BUILDING AN AMERICAN ICON
Our story begins with two German immigrants who had big entrepreneurial ambitions of bringing high-quality beers to America. Together Eberhard Anheuser and Adolphus Busch tirelessly worked to build Anheuser-Busch.
Working alongside a St. Louis bottler, Carl Conrad, Busch developed a lighter, thirst-quenching lager and called it Budweiser.
CROWNING A KING
When Eberhard Anheuser died in 1880, Adolphus became president of the Brewery. In 1901, the company broke the 1 million barrels of beer sales mark for the first time, making it one of the nation’s leading breweries.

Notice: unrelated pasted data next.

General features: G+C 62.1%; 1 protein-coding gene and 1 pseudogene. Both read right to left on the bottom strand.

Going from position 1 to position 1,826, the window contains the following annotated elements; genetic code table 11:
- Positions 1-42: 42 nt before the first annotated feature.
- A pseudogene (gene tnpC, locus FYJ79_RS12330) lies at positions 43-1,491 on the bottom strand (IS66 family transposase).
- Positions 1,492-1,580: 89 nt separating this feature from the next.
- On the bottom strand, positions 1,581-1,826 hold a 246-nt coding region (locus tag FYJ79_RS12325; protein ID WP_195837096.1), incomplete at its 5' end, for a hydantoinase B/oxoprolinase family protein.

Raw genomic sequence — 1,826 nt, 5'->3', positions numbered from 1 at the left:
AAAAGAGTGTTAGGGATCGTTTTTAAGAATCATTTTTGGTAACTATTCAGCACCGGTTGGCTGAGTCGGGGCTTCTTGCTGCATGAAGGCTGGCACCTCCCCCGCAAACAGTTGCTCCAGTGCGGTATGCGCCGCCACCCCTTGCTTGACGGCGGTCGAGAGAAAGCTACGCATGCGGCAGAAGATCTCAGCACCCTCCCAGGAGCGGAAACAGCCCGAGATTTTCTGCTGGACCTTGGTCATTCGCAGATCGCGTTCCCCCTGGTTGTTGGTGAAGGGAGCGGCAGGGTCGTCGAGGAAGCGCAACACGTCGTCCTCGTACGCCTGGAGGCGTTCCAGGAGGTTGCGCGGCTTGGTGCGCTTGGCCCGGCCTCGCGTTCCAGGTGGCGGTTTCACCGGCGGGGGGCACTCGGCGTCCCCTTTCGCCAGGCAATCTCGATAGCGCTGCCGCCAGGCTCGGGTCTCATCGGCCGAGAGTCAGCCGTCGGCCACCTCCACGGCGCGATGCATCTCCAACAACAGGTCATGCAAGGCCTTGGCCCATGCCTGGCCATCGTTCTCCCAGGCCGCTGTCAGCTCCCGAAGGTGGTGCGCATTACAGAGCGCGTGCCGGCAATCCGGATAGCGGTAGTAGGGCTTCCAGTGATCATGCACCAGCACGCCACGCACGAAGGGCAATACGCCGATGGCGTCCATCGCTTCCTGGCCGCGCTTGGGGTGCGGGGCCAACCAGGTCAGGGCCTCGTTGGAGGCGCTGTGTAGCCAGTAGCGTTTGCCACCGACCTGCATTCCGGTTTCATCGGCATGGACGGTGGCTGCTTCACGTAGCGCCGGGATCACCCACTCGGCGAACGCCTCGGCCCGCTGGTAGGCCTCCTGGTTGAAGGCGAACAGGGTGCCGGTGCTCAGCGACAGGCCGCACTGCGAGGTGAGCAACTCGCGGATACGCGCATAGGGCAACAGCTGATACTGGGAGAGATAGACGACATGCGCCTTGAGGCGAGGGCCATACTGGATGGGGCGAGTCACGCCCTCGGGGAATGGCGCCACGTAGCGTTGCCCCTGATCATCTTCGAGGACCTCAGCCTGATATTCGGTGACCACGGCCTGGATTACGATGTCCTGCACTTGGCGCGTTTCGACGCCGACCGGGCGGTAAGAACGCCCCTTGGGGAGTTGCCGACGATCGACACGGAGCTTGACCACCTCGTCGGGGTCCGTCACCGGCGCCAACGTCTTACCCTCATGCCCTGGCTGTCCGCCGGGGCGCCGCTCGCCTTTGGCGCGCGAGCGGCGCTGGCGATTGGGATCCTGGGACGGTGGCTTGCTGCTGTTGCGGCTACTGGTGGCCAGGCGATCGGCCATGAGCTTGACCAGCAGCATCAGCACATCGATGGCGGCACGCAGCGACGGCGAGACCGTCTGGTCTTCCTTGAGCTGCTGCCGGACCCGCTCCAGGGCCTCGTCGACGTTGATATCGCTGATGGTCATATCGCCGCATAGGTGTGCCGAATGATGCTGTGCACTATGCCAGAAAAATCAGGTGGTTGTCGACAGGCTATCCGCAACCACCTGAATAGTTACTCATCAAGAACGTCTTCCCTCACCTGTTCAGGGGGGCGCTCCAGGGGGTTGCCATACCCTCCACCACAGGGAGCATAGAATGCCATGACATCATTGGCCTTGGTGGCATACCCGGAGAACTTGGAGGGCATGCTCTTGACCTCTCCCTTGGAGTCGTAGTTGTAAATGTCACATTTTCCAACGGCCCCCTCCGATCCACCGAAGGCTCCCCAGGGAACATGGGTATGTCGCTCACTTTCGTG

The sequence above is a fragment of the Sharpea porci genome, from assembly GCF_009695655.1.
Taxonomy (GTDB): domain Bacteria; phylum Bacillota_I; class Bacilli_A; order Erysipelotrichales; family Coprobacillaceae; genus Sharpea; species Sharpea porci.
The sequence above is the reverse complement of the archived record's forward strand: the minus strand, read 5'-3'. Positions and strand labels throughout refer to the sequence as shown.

During Prohibition, Anheuser-Busch refused to shut their doors and instead prepared by shifting to the production of non-alcoholic consumer products, like Bevo. The majority of their workers remained employed during Prohibition due to diversification.
The Clydesdales made their debut on April 7, 1933, as a gift from August A. Busch, Jr. and Adolphus Busch III to their father in celebration of the repeal of Prohibition. The world met the Budweiser Clydesdales for the first time.
A BOLD AMBITION
Following WWII, both America and Anheuser-Busch experienced an era of growth lasting into the 1960s. In 1980, Anheuser-Busch reached the 50-million-barrel mark.
And that expansion only continued with the merger of Anheuser-Busch and InBev, creating the largest brewer in the world. Today Budweiser is brewed in 63 breweries across the globe.